A gentle ocean breeze wafts through his office as Mario Salcedo takes time away from his computer work to chat with me. The sound of seagulls diving for dinner echoes in the distance.
Ocean air? Seagulls? What kind of office does Mario have?
Well, it certainly is not a typical office. And Mario is not a typical financial advisor. Although he is working away, Mario is actually on a cruise ship – the Royal Caribbean Symphony of the Seas. In fact, Mario lives on Royal Caribbean cruise ships.
“For 23 years,” he admits. “Always on Royal Caribbean. It’s the best lifestyle I can find. More than 9,000 nights cruising with Royal Caribbean, 52 weeks a year. Cruising never gets old.”
Stand back and look at his office – actually a high oval table and three tall stools with back rests and foot rests. The table and chairs are cordoned off from the rest of the ship with black security tape stretched from poles to outline the make-believe walls of his office.
Along with the computer and cellphone on his table is a big ashtray. Mario is a devoted cigar smoker and his “office” is on the smoking section of the ship, pool Deck 15, port side.
“Cigar smokers are very sharing, very friendly,” Mario says and, sure enough, while we are chatting a man stops by and hands Mario a special cigar. In return, Mario reaches into his stash and pulls out a cigar for the man who has sat down nearby.
Super Mario’s Office
Behind Mario is a big sign that proclaims, “Super Mario’s Office.” Made by Royal Caribbean ship crew, the sign honors the nickname given to Mario years ago by a ship captain.
So how did it all start? Why would a man with a successful career in international finance for a multi-national corporation quit his job at age 47 and decide to live year-round on cruise ships?
Clad in sweat pants, Royal Caribbean T-shirt and flip-flops, Mario says he got tired of the suit- and-tie business world and the long flights to international clients. After 21 years, he wanted to get off the business merry-go-round and enjoy a more leisurely life.
Born in Cuba, Mario and his parents fled to America when he was 7 years old. Studying economics and finance in college, Mario originally planned to become an attorney but was drawn to finance.
Seeing the cruise ships in port from his Miami condo, the lifelong bachelor took his first cruise in 1997 and was hooked. Initially he tried many cruise lines but decided Royal Caribbean suits him best. At most, Mario now spends about 10 nights a year between cruises in his Miami condo. The rest of his time he is on a Royal Caribbean ship.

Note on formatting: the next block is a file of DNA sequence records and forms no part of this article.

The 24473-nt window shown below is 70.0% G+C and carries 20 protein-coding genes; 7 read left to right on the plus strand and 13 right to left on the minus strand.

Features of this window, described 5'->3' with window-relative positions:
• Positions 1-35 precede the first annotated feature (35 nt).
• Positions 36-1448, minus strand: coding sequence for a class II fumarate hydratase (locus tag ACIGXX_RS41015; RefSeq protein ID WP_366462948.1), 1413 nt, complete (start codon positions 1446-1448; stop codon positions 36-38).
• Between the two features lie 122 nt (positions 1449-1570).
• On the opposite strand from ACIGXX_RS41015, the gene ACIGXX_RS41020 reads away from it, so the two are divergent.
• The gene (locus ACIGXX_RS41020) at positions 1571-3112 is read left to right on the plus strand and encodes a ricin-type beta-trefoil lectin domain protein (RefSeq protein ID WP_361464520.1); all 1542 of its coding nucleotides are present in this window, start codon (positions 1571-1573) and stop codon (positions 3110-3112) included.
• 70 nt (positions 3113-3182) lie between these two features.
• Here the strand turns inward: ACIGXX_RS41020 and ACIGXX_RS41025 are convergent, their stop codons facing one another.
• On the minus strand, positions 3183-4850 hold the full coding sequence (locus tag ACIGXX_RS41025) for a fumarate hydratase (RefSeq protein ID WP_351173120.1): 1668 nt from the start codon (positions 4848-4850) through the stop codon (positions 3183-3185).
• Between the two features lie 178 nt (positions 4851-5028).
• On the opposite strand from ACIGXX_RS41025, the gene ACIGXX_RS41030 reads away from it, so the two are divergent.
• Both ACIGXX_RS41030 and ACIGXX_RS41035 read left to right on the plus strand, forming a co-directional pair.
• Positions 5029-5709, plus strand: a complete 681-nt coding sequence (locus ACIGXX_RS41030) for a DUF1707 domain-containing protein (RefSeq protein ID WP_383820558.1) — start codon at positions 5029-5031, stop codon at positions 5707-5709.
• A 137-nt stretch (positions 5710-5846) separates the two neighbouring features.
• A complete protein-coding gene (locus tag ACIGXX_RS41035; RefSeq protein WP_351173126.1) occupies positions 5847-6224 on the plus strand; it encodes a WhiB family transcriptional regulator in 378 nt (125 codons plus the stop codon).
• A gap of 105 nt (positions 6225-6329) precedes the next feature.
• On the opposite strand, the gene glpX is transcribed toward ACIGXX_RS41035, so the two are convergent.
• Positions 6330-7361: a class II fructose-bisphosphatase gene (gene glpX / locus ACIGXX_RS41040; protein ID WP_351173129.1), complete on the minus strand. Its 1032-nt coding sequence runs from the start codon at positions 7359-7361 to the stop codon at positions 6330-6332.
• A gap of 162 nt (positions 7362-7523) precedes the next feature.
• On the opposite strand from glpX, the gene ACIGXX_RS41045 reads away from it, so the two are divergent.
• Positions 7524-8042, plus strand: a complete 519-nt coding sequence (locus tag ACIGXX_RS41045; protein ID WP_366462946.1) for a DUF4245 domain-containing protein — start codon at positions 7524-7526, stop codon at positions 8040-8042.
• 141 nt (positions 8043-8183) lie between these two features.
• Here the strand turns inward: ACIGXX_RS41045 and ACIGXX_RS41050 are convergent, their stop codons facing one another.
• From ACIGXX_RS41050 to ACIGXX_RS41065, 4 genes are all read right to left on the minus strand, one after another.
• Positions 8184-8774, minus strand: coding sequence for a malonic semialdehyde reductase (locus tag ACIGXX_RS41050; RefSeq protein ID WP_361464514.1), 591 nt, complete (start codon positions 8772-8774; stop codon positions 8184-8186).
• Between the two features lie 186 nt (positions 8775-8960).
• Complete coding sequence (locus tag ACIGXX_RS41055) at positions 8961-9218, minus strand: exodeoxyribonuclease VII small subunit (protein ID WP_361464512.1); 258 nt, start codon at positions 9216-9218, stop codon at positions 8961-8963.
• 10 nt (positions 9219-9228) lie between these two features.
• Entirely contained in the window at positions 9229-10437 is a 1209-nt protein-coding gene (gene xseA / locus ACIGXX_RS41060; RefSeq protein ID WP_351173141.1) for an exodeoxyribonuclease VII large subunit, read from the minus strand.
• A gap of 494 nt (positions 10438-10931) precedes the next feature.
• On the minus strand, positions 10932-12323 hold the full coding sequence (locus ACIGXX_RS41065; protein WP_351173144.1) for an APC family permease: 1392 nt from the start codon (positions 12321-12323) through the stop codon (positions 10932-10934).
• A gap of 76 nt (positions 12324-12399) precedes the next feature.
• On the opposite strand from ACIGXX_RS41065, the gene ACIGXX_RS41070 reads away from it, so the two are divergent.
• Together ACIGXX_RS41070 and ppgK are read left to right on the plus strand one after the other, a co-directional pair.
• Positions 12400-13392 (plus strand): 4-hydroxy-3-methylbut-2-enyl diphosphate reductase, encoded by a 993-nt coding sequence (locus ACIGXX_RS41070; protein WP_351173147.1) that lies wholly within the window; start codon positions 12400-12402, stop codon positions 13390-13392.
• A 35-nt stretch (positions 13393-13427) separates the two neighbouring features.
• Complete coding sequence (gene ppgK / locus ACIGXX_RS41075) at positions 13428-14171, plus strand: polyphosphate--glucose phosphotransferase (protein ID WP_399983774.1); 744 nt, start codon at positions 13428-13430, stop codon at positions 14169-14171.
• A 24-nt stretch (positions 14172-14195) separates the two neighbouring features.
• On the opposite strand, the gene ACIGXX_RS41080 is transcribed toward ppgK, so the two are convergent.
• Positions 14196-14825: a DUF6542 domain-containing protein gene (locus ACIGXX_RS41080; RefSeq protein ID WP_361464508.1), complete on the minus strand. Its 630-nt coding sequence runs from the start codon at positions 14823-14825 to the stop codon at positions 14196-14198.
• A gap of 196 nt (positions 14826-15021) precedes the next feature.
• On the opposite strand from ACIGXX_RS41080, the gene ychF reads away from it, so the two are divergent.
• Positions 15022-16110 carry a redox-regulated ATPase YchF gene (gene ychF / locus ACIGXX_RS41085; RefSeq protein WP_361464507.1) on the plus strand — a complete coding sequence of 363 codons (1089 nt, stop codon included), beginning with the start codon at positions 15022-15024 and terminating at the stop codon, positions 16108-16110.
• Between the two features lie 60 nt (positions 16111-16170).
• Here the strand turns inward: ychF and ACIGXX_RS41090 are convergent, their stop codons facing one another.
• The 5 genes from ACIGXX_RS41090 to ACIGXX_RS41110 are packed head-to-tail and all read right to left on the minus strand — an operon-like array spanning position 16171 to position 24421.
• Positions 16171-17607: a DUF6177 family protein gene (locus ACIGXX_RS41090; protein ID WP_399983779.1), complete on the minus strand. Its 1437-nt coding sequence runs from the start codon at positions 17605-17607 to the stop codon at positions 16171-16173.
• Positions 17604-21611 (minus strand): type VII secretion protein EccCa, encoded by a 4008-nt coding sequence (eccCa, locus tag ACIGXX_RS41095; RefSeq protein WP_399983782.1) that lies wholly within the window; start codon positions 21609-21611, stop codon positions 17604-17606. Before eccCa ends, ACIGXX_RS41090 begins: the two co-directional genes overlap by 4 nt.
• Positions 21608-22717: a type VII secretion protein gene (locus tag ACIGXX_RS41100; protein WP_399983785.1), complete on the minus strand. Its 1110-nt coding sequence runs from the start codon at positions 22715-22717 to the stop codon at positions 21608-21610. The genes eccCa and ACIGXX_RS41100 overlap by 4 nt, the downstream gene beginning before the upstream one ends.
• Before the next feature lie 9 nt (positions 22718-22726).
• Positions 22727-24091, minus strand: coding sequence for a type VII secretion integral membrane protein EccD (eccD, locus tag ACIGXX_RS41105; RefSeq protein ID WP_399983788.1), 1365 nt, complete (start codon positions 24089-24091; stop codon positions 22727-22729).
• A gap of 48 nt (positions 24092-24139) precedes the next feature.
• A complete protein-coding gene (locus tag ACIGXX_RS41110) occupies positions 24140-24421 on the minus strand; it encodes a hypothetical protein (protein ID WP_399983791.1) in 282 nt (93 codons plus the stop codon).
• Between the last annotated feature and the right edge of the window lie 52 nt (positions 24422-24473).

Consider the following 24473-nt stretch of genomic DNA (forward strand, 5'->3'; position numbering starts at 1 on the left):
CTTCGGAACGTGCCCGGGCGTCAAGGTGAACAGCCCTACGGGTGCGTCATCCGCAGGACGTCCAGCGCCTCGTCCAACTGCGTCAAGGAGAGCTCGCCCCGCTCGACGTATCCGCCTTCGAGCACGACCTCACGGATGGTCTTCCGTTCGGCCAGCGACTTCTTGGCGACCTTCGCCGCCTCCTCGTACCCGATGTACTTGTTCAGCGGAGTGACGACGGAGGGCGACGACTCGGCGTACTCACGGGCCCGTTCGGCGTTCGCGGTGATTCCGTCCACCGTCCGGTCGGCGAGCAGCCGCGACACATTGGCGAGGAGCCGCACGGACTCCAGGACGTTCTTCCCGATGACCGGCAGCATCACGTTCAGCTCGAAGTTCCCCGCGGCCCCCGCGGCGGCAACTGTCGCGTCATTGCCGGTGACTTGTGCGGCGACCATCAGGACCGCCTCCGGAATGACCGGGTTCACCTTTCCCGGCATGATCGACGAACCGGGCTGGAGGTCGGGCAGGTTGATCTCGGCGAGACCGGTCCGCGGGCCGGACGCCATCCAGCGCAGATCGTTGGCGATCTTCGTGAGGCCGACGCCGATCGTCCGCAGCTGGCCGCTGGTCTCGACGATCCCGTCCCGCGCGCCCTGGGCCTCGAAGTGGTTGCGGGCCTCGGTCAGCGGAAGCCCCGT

Except when COVID curtailed cruises. “I didn’t cruise for 15 months. It was miserable not knowing when ships would cruise again,” Mario says, adding that he spent his pandemic down time in Aruba where he could scuba dive to keep in touch with the ocean.
“My first cruise back was July 2 this year on Freedom of the Seas,” he says. “Perfect name – Freedom.”
Cruises Booked into 2023
Now, Mario has Royal Caribbean cruises booked into April of 2023. “Some weeks, I have two cruises booked so I’ll have to decide which ones I want to take and cancel the others,” he says.
Mario usually books an interior stateroom because it’s less expensive and he uses it only to sleep, shower and dress. Most days, he works about five hours managing investment portfolios for private clients from his pool deck office. “The rest of the time, I have fun. And zero stress,” he says with a smile.
A “very social person,” Mario likes to take a dip in the pool after work, do some salsa dancing in the evening, chat with passengers and crew and dine at one of the ship’s restaurants. “I don’t eat like regular cruisers so I don’t gain weight. I skip one meal a day and eat healthy,” he says. “Tonight I’ll eat at Playmakers and tomorrow night it will be Johnny Rockets.”
Although he doesn’t take shore excursions – “I’ve done them all” – Mario does have a passion for scuba diving and may indulge in that on Caribbean cruises. On one of the rare days he finds himself on dry land, Mario says he quickly realizes that he has lost his land legs.
“I’m so used to be on ships that it feels more comfortable to me than being on land,” he explains.
As I was leaving, Mario had a question of his own. “I don’t know why people are so interested in me and what I’m doing.”
The answer is simple, I told him. “Because people are envious and many would like to do what you are doing.” Makes sense to me.
Photos by Jackie Sheckler Finch
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